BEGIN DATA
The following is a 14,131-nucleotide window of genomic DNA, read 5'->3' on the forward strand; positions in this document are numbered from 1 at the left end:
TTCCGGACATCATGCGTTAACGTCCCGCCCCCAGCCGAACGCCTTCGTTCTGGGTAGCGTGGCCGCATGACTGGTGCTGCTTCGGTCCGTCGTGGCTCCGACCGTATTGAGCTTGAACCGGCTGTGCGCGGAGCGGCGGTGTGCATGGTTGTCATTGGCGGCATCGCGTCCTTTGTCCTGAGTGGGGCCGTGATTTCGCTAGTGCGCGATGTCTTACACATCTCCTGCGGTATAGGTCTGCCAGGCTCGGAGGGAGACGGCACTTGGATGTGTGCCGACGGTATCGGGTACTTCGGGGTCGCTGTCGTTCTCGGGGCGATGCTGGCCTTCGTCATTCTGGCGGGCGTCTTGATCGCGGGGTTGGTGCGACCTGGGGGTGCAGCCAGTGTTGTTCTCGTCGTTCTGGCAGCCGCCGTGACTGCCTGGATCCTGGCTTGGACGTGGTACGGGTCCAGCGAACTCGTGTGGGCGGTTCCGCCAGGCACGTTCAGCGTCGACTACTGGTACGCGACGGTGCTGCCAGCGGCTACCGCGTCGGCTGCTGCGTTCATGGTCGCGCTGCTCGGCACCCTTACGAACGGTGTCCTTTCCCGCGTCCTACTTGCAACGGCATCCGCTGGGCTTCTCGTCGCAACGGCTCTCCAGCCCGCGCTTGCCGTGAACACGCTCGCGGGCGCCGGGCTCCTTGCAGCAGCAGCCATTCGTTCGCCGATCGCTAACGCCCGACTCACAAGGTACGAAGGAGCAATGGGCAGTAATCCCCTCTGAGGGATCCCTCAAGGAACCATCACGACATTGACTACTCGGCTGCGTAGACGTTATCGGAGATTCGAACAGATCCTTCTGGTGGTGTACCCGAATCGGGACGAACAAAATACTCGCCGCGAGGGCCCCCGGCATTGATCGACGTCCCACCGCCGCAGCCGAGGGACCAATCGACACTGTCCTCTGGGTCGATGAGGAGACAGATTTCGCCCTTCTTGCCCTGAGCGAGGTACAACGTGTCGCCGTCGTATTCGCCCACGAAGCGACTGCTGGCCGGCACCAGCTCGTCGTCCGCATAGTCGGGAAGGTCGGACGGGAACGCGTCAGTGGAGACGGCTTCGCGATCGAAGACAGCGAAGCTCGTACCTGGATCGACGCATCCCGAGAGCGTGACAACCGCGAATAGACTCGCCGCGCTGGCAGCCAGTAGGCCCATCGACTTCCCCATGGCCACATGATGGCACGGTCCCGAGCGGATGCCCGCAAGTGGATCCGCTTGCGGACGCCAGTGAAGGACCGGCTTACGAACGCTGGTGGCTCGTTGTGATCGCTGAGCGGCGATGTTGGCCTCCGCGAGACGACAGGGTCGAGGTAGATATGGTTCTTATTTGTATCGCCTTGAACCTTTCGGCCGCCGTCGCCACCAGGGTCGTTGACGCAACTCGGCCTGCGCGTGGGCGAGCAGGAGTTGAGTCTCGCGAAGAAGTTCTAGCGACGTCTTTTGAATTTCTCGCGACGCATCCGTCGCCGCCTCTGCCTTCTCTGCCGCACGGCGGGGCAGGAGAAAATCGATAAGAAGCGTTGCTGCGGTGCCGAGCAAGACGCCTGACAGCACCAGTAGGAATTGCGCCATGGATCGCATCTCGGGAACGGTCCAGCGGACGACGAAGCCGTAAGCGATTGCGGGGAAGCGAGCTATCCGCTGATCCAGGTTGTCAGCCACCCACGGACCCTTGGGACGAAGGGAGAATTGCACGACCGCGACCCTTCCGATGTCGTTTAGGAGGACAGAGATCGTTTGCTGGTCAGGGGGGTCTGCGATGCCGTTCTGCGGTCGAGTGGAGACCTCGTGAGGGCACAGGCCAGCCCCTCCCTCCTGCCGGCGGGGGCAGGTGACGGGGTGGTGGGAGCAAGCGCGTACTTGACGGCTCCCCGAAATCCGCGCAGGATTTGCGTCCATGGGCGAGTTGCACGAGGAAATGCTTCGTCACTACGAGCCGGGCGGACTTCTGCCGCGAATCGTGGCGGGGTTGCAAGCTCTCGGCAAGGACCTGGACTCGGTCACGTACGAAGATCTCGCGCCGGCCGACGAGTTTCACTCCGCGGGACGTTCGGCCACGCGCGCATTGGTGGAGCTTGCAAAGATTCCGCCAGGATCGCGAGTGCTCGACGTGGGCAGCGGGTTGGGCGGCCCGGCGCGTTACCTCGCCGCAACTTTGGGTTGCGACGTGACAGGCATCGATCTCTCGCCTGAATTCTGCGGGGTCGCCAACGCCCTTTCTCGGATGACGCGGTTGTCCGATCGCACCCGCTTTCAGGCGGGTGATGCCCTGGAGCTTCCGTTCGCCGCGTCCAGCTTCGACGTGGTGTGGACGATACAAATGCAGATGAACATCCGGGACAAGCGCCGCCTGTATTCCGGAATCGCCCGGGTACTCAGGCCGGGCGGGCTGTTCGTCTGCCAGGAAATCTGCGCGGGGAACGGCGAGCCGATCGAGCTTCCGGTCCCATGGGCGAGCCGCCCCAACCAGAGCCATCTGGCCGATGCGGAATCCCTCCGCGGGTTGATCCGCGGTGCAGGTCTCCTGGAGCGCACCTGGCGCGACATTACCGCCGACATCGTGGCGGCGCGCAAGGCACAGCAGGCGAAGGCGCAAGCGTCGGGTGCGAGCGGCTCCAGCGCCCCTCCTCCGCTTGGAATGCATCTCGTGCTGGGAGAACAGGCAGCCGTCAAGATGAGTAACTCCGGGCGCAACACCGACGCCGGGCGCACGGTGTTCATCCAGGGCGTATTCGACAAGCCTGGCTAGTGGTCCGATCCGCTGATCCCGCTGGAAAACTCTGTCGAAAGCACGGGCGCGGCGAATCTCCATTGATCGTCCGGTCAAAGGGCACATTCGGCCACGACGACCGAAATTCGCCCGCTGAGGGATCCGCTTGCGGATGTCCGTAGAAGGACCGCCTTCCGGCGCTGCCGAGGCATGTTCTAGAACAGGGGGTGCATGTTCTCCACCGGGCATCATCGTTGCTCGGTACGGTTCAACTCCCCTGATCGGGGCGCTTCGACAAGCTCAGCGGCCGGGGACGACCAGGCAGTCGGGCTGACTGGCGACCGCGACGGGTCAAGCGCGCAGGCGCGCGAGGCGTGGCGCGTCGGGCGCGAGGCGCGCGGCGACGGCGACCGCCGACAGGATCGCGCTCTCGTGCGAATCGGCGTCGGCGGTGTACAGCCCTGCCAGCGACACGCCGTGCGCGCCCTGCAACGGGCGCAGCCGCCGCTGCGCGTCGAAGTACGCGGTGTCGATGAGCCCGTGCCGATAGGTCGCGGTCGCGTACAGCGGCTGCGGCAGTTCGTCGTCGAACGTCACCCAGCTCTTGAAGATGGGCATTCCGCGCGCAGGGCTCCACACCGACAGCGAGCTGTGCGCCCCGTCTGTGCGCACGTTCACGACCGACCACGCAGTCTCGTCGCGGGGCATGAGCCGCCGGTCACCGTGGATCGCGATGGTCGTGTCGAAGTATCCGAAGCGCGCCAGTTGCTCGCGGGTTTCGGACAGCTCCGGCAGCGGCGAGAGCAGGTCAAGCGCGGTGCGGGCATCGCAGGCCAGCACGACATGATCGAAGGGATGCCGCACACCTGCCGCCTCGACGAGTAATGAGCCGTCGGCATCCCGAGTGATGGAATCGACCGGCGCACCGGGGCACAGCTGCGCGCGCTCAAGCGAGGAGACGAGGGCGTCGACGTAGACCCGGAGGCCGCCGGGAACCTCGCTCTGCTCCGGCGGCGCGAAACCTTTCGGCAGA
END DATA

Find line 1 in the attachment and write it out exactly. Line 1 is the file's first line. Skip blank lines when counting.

The following is a 14,131-nucleotide window of genomic DNA, read 5'->3' on the forward strand; positions in this document are numbered from 1 at the left end: